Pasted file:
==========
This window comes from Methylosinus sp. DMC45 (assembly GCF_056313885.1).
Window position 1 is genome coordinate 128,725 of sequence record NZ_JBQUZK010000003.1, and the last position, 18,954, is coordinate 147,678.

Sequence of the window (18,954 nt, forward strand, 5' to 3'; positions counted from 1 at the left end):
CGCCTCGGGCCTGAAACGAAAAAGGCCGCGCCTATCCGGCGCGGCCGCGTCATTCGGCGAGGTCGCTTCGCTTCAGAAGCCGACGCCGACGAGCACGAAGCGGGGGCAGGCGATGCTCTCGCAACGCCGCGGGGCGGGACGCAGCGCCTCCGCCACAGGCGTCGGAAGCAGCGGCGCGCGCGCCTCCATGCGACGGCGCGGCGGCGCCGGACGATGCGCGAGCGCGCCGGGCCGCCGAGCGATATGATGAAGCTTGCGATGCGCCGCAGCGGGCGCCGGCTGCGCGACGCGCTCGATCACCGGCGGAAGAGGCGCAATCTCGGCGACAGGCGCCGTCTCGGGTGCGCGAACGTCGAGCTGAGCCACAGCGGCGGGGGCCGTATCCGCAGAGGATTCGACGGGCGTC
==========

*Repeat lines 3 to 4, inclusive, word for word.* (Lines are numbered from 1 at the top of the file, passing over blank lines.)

Sequence of the window (18,954 nt, forward strand, 5' to 3'; positions counted from 1 at the left end):
CGCCTCGGGCCTGAAACGAAAAAGGCCGCGCCTATCCGGCGCGGCCGCGTCATTCGGCGAGGTCGCTTCGCTTCAGAAGCCGACGCCGACGAGCACGAAGCGGGGGCAGGCGATGCTCTCGCAACGCCGCGGGGCGGGACGCAGCGCCTCCGCCACAGGCGTCGGAAGCAGCGGCGCGCGCGCCTCCATGCGACGGCGCGGCGGCGCCGGACGATGCGCGAGCGCGCCGGGCCGCCGAGCGATATGATGAAGCTTGCGATGCGCCGCAGCGGGCGCCGGCTGCGCGACGCGCTCGATCACCGGCGGAAGAGGCGCAATCTCGGCGACAGGCGCCGTCTCGGGTGCGCGAACGTCGAGCTGAGCCACAGCGGCGGGGGCCGTATCCGCAGAGGATTCGACGGGCGTC